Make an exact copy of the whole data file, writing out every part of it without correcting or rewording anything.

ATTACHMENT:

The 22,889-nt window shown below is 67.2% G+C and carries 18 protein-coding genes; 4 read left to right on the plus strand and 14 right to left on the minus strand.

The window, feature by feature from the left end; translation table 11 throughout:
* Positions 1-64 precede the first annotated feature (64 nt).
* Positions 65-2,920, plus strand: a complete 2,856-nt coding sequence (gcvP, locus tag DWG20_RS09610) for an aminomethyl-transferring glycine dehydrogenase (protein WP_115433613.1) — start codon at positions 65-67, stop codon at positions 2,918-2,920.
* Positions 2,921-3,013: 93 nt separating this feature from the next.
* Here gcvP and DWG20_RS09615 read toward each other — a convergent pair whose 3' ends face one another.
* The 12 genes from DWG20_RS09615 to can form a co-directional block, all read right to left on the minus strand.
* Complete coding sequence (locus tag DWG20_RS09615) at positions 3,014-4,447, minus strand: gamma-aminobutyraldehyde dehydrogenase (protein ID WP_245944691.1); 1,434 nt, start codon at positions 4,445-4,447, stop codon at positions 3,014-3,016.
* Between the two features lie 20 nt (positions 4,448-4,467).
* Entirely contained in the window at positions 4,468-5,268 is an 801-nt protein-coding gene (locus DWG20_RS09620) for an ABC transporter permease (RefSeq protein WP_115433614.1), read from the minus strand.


The 22,889-nt window shown below is 67.2% G+C and carries 18 protein-coding genes; 4 read left to right on the plus strand and 14 right to left on the minus strand.

The window, feature by feature from the left end; translation table 11 throughout:
* Positions 1-64 precede the first annotated feature (64 nt).
* Positions 65-2,920, plus strand: a complete 2,856-nt coding sequence (gcvP, locus tag DWG20_RS09610) for an aminomethyl-transferring glycine dehydrogenase (protein WP_115433613.1) — start codon at positions 65-67, stop codon at positions 2,918-2,920.
* Positions 2,921-3,013: 93 nt separating this feature from the next.
* Here gcvP and DWG20_RS09615 read toward each other — a convergent pair whose 3' ends face one another.
* The 12 genes from DWG20_RS09615 to can form a co-directional block, all read right to left on the minus strand.
* Complete coding sequence (locus tag DWG20_RS09615) at positions 3,014-4,447, minus strand: gamma-aminobutyraldehyde dehydrogenase (protein ID WP_245944691.1); 1,434 nt, start codon at positions 4,445-4,447, stop codon at positions 3,014-3,016.
* Between the two features lie 20 nt (positions 4,448-4,467).
* Entirely contained in the window at positions 4,468-5,268 is an 801-nt protein-coding gene (locus DWG20_RS09620) for an ABC transporter permease (RefSeq protein WP_115433614.1), read from the minus strand.